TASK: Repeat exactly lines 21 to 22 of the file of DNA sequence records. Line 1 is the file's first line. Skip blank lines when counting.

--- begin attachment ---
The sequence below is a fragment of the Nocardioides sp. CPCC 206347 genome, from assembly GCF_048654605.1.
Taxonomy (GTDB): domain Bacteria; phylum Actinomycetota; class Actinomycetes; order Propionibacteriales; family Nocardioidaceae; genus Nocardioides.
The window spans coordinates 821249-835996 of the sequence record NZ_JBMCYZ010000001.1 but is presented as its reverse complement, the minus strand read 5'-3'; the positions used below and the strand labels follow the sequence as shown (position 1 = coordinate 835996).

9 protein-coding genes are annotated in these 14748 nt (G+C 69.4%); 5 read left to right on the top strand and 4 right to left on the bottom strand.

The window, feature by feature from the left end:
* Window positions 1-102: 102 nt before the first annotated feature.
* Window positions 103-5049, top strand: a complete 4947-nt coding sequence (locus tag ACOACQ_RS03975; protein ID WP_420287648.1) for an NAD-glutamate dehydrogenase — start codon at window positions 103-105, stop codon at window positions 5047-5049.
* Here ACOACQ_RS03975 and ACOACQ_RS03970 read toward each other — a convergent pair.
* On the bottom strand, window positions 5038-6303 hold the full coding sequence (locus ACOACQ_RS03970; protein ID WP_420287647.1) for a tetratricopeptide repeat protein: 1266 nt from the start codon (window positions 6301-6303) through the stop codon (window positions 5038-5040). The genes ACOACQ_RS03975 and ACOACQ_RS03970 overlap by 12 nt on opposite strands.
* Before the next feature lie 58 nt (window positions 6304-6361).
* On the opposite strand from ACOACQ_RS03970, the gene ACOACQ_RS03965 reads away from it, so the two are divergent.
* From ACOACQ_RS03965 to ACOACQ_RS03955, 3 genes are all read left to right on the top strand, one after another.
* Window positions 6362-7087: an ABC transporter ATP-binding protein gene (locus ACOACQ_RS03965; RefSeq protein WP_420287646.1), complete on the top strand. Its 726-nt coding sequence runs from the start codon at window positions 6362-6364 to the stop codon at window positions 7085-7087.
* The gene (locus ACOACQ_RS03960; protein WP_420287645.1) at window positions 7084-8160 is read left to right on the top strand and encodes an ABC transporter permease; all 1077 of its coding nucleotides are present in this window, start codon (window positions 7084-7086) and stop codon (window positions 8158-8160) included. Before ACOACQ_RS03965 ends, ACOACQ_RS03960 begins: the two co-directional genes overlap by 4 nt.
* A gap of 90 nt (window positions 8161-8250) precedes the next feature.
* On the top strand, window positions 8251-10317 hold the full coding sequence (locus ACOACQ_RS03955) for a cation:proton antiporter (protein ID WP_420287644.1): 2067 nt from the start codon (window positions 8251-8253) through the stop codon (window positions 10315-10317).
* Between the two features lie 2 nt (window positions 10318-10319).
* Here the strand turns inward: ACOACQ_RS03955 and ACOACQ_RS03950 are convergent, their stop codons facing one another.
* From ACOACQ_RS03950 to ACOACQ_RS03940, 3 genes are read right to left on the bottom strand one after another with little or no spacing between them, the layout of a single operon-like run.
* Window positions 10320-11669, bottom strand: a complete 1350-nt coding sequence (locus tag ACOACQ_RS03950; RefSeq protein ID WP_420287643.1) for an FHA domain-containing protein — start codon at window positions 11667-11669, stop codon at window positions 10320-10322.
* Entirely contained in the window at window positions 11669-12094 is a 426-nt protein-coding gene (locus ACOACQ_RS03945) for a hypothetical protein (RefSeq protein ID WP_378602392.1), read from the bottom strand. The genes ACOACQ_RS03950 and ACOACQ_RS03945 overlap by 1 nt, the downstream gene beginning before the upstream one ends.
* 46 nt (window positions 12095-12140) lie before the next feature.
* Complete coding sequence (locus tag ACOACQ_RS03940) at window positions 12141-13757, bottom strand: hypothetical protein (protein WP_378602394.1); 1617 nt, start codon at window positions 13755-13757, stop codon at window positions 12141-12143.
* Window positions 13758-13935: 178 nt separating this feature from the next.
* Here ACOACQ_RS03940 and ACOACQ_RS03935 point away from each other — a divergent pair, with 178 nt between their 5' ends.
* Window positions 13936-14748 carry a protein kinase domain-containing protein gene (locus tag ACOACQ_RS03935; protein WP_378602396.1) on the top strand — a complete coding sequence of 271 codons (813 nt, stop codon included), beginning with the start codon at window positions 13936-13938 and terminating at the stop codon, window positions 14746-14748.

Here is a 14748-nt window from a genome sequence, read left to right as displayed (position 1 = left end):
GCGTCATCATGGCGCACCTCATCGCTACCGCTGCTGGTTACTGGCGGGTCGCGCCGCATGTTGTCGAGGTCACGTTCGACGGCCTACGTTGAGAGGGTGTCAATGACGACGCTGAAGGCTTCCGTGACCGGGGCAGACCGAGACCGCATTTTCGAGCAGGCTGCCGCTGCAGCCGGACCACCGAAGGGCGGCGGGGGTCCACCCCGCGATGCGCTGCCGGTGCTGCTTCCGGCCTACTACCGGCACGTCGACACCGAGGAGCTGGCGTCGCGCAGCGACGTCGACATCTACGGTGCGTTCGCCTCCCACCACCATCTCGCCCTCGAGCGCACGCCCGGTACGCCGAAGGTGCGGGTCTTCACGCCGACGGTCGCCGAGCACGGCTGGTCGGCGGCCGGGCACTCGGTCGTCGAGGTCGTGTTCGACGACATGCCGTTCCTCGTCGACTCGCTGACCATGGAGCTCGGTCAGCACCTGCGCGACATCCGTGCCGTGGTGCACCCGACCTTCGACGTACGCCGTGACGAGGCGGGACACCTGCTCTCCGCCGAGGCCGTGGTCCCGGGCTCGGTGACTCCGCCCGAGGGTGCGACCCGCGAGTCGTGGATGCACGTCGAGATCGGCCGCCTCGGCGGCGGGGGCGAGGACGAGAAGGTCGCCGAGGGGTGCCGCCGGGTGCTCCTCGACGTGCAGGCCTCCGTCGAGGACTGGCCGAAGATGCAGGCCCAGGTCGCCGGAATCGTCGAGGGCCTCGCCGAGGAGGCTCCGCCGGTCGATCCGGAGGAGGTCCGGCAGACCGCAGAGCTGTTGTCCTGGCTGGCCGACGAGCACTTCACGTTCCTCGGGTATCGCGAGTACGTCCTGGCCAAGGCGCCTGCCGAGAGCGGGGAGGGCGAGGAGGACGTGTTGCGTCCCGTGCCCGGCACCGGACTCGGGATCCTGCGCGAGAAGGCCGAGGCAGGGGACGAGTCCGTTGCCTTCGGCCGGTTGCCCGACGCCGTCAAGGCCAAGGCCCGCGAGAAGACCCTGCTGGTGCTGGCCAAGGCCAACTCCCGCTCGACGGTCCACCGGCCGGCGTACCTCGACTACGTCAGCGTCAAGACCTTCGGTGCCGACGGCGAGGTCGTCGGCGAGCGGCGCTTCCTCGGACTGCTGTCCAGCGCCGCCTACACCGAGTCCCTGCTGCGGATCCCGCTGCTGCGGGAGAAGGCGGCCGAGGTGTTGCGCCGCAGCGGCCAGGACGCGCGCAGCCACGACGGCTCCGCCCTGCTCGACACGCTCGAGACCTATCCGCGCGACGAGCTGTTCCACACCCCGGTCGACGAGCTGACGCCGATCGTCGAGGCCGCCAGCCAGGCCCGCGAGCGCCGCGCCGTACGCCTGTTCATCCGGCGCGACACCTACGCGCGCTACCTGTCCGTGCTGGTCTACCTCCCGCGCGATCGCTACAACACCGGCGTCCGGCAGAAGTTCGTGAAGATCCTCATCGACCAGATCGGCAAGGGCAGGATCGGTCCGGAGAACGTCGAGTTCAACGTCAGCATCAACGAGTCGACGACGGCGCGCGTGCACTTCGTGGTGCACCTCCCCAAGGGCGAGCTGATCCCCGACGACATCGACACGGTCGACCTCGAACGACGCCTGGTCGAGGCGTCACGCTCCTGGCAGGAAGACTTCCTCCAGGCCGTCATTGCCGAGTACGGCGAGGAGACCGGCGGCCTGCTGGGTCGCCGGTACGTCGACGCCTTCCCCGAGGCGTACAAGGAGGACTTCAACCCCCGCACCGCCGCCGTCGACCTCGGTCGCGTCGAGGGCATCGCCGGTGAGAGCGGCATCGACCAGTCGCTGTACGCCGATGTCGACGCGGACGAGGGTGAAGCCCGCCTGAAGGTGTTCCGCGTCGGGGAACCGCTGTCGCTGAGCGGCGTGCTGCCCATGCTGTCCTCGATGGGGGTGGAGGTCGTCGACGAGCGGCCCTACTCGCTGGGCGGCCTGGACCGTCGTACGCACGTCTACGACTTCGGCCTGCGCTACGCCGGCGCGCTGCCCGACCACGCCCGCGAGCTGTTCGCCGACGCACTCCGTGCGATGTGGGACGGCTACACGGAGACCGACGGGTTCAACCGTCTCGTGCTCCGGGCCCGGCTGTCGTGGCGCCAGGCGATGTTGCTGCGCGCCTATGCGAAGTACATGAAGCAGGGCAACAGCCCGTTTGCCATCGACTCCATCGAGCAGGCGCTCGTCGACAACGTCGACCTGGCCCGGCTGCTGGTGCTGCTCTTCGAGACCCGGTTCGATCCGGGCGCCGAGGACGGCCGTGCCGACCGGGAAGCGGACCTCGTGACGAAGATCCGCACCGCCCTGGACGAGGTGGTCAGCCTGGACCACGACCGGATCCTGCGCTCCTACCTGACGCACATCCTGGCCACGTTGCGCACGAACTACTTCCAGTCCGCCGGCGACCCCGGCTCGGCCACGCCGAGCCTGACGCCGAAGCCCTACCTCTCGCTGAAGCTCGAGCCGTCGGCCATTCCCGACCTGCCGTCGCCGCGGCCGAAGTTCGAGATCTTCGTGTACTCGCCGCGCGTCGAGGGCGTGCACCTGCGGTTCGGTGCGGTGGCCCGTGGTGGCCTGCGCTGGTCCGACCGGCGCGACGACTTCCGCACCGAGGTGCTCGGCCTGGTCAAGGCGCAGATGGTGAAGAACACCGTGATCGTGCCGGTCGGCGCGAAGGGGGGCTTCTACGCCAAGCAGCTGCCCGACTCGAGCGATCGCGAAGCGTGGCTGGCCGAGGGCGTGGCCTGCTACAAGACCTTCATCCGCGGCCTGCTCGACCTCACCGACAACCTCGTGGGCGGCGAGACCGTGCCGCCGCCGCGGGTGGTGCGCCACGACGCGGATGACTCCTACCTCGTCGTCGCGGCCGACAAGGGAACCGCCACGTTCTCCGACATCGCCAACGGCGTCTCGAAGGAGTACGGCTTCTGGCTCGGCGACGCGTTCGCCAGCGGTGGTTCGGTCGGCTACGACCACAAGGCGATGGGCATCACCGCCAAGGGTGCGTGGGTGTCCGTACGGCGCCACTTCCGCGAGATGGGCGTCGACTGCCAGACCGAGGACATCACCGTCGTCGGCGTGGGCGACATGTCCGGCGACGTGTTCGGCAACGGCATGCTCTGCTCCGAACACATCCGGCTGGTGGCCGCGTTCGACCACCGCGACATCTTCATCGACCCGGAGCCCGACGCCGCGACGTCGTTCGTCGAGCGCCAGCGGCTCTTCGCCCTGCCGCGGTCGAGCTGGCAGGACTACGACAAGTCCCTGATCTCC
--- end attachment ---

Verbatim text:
* Entirely contained in the window at window positions 11669-12094 is a 426-nt protein-coding gene (locus ACOACQ_RS03945) for a hypothetical protein (RefSeq protein ID WP_378602392.1), read from the bottom strand. The genes ACOACQ_RS03950 and ACOACQ_RS03945 overlap by 1 nt, the downstream gene beginning before the upstream one ends.
* 46 nt (window positions 12095-12140) lie before the next feature.